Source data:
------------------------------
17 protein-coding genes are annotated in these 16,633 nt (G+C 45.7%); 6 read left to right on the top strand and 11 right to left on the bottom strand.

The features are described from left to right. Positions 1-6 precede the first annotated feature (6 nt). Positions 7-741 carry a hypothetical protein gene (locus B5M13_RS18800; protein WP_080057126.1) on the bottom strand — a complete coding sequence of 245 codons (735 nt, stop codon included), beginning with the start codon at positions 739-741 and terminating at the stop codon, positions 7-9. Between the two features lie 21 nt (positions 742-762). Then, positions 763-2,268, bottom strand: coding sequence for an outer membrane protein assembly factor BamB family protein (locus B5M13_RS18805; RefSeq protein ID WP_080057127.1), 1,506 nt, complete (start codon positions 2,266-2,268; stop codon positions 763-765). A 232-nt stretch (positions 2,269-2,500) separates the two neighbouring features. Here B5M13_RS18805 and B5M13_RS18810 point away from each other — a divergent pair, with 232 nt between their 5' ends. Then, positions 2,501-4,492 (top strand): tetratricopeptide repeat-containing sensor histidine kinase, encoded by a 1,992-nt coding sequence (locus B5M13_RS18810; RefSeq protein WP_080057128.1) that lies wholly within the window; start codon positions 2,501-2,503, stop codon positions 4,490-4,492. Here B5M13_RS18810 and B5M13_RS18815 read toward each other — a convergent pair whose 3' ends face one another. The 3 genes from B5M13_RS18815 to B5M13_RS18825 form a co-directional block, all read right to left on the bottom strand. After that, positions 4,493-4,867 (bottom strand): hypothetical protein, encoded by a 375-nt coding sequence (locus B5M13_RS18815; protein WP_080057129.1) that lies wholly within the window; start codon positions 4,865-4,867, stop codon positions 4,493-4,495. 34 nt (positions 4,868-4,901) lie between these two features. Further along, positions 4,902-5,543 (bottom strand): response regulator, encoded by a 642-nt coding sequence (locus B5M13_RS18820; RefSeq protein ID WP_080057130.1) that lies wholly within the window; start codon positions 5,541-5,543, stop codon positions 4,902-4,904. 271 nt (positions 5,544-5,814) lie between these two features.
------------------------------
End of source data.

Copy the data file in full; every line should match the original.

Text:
17 protein-coding genes are annotated in these 16,633 nt (G+C 45.7%); 6 read left to right on the top strand and 11 right to left on the bottom strand.

The features are described from left to right. Positions 1-6 precede the first annotated feature (6 nt). Positions 7-741 carry a hypothetical protein gene (locus B5M13_RS18800; protein WP_080057126.1) on the bottom strand — a complete coding sequence of 245 codons (735 nt, stop codon included), beginning with the start codon at positions 739-741 and terminating at the stop codon, positions 7-9. Between the two features lie 21 nt (positions 742-762). Then, positions 763-2,268, bottom strand: coding sequence for an outer membrane protein assembly factor BamB family protein (locus B5M13_RS18805; RefSeq protein ID WP_080057127.1), 1,506 nt, complete (start codon positions 2,266-2,268; stop codon positions 763-765). A 232-nt stretch (positions 2,269-2,500) separates the two neighbouring features. Here B5M13_RS18805 and B5M13_RS18810 point away from each other — a divergent pair, with 232 nt between their 5' ends. Then, positions 2,501-4,492 (top strand): tetratricopeptide repeat-containing sensor histidine kinase, encoded by a 1,992-nt coding sequence (locus B5M13_RS18810; RefSeq protein WP_080057128.1) that lies wholly within the window; start codon positions 2,501-2,503, stop codon positions 4,490-4,492. Here B5M13_RS18810 and B5M13_RS18815 read toward each other — a convergent pair whose 3' ends face one another. The 3 genes from B5M13_RS18815 to B5M13_RS18825 form a co-directional block, all read right to left on the bottom strand. After that, positions 4,493-4,867 (bottom strand): hypothetical protein, encoded by a 375-nt coding sequence (locus B5M13_RS18815; protein WP_080057129.1) that lies wholly within the window; start codon positions 4,865-4,867, stop codon positions 4,493-4,495. 34 nt (positions 4,868-4,901) lie between these two features. Further along, positions 4,902-5,543 (bottom strand): response regulator, encoded by a 642-nt coding sequence (locus B5M13_RS18820; RefSeq protein ID WP_080057130.1) that lies wholly within the window; start codon positions 5,541-5,543, stop codon positions 4,902-4,904. 271 nt (positions 5,544-5,814) lie between these two features.